Views from the ANThill: Reflections on Beginnings in Anthropology News

by douglas reeser on September 7, 2011

On September 1st, 2011, the American Anthropological Association launched the new online version of their popular Anthropology News magazine. For the next year I will be writing a monthly column for the publication titled, "Notes from the Field", in which I will muse on the many aspects of research and life that I experience while conducting my dissertation research in Belize. The column will run once a month, and I will be able to repost here on Recycled Minds. Ideas and requests for future columns are always welcomed, and in the end, I hope everyone enjoys the columns. This is the first in the series:

Reflections on Beginnings…
Sometimes the distant sounds of ritual drumming fill the stillness of the night. Members of the local Garifuna community have come together to participate in the dugu, an event during which some experience possession by the spirits of their ancestors. Among other things, the dugufunctions as a healing ceremony, as men in trance use the power of the spirit to heal those afflicted by some illness. This type of healing represents just one aspect of the complex health system in southern Belize.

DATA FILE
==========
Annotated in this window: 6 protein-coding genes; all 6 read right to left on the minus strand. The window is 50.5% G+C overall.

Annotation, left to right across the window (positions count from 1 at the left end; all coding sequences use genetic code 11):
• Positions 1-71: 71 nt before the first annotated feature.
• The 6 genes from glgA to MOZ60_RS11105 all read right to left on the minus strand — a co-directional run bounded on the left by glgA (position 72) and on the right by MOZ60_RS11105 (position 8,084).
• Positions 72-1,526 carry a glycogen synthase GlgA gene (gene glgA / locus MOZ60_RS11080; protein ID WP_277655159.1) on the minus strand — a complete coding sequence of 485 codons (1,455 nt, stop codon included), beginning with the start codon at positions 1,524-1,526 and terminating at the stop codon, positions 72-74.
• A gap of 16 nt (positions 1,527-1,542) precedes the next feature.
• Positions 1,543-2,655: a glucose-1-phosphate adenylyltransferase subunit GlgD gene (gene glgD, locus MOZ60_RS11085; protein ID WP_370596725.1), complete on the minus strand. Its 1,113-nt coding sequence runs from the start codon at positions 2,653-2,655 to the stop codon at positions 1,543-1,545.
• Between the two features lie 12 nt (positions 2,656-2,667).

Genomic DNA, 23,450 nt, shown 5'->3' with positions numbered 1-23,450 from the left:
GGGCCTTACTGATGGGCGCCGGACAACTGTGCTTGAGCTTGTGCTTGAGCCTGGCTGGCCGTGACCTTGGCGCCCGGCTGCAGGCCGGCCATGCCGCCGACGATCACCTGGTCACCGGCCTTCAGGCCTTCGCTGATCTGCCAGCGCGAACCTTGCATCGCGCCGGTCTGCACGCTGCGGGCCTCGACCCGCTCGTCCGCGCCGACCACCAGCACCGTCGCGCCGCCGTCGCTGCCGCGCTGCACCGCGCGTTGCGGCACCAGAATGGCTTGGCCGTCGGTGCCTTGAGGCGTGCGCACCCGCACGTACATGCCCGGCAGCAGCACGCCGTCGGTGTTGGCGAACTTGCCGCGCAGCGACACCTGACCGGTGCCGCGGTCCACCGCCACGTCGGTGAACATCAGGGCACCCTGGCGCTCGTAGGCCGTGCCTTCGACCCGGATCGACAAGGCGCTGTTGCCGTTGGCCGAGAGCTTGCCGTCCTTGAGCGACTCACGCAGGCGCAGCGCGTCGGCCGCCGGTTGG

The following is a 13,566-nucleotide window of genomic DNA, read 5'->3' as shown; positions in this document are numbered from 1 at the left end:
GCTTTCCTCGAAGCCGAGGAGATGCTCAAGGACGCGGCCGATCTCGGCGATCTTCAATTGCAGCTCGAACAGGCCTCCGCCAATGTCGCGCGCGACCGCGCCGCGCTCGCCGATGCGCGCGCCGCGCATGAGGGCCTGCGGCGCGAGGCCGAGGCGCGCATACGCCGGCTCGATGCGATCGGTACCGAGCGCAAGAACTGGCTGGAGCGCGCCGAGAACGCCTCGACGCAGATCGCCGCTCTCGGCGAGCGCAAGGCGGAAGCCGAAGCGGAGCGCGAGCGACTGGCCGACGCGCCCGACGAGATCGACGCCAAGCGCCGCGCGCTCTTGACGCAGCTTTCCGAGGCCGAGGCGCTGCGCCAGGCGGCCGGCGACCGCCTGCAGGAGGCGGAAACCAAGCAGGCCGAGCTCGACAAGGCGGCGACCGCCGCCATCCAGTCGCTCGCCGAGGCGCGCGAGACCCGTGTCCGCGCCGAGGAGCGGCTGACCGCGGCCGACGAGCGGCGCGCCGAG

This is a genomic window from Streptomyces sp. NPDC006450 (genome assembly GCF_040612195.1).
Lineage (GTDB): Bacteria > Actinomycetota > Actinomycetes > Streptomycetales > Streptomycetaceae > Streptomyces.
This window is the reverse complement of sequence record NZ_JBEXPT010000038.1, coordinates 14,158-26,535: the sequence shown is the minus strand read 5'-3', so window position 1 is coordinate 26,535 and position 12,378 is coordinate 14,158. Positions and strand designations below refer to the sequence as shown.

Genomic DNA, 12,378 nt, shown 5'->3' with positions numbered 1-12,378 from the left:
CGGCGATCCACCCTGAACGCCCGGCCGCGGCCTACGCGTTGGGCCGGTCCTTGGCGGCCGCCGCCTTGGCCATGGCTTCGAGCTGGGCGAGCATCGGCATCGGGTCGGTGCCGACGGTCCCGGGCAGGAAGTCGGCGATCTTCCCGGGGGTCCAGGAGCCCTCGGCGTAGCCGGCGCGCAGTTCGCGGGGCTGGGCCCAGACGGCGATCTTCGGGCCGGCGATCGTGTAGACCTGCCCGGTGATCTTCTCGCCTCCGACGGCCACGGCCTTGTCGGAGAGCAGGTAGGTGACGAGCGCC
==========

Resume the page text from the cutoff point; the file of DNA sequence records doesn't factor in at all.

A Q'eqchi' Maya traditional healer's clinic in Belize. This is just one example of the many sites of health care in the south of the country. Photo courtesy of douglas carl reeser.

Welcome to Notes from the Field, a new monthly column exclusive to the online content of Anthropology News that will report on the many experiences confronted by anthropologists while engaged in research. The column will cover topics ranging from the academic, such as methodological and ethical concerns, to the more personal, such as reflections on daily life in the field. Many of the columns will arise from the experiences encountered during my own dissertation work, in which I am actively engaged in rural Belize. Occasional guest columns from other scholars at different sites around the globe are also planned. Readers will also have the chance to influence the column by suggesting topical explorations through the comment section or through direct email.